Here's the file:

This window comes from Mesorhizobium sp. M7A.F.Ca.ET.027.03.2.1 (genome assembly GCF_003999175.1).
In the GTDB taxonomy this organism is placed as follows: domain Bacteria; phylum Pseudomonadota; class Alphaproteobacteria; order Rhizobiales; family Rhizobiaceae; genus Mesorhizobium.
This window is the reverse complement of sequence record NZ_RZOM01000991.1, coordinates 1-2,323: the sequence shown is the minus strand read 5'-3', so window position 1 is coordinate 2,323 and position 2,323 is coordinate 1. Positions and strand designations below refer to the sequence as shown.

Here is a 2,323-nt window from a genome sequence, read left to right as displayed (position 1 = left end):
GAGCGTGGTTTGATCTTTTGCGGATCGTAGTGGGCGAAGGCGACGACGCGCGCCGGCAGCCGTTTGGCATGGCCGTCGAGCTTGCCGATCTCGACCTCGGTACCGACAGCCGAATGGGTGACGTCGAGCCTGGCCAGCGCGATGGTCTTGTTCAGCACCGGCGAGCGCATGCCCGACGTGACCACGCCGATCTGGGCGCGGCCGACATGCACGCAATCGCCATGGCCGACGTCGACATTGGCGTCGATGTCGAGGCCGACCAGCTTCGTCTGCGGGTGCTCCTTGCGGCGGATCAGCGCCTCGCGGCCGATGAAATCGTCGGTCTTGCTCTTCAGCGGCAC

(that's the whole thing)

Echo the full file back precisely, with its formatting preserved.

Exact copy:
This window comes from Mesorhizobium sp. M7A.F.Ca.ET.027.03.2.1 (genome assembly GCF_003999175.1).
In the GTDB taxonomy this organism is placed as follows: domain Bacteria; phylum Pseudomonadota; class Alphaproteobacteria; order Rhizobiales; family Rhizobiaceae; genus Mesorhizobium.
This window is the reverse complement of sequence record NZ_RZOM01000991.1, coordinates 1-2,323: the sequence shown is the minus strand read 5'-3', so window position 1 is coordinate 2,323 and position 2,323 is coordinate 1. Positions and strand designations below refer to the sequence as shown.

Here is a 2,323-nt window from a genome sequence, read left to right as displayed (position 1 = left end):
GAGCGTGGTTTGATCTTTTGCGGATCGTAGTGGGCGAAGGCGACGACGCGCGCCGGCAGCCGTTTGGCATGGCCGTCGAGCTTGCCGATCTCGACCTCGGTACCGACAGCCGAATGGGTGACGTCGAGCCTGGCCAGCGCGATGGTCTTGTTCAGCACCGGCGAGCGCATGCCCGACGTGACCACGCCGATCTGGGCGCGGCCGACATGCACGCAATCGCCATGGCCGACGTCGACATTGGCGTCGATGTCGAGGCCGACCAGCTTCGTCTGCGGGTGCTCCTTGCGGCGGATCAGCGCCTCGCGGCCGATGAAATCGTCGGTCTTGCTCTTCAGCGGCAC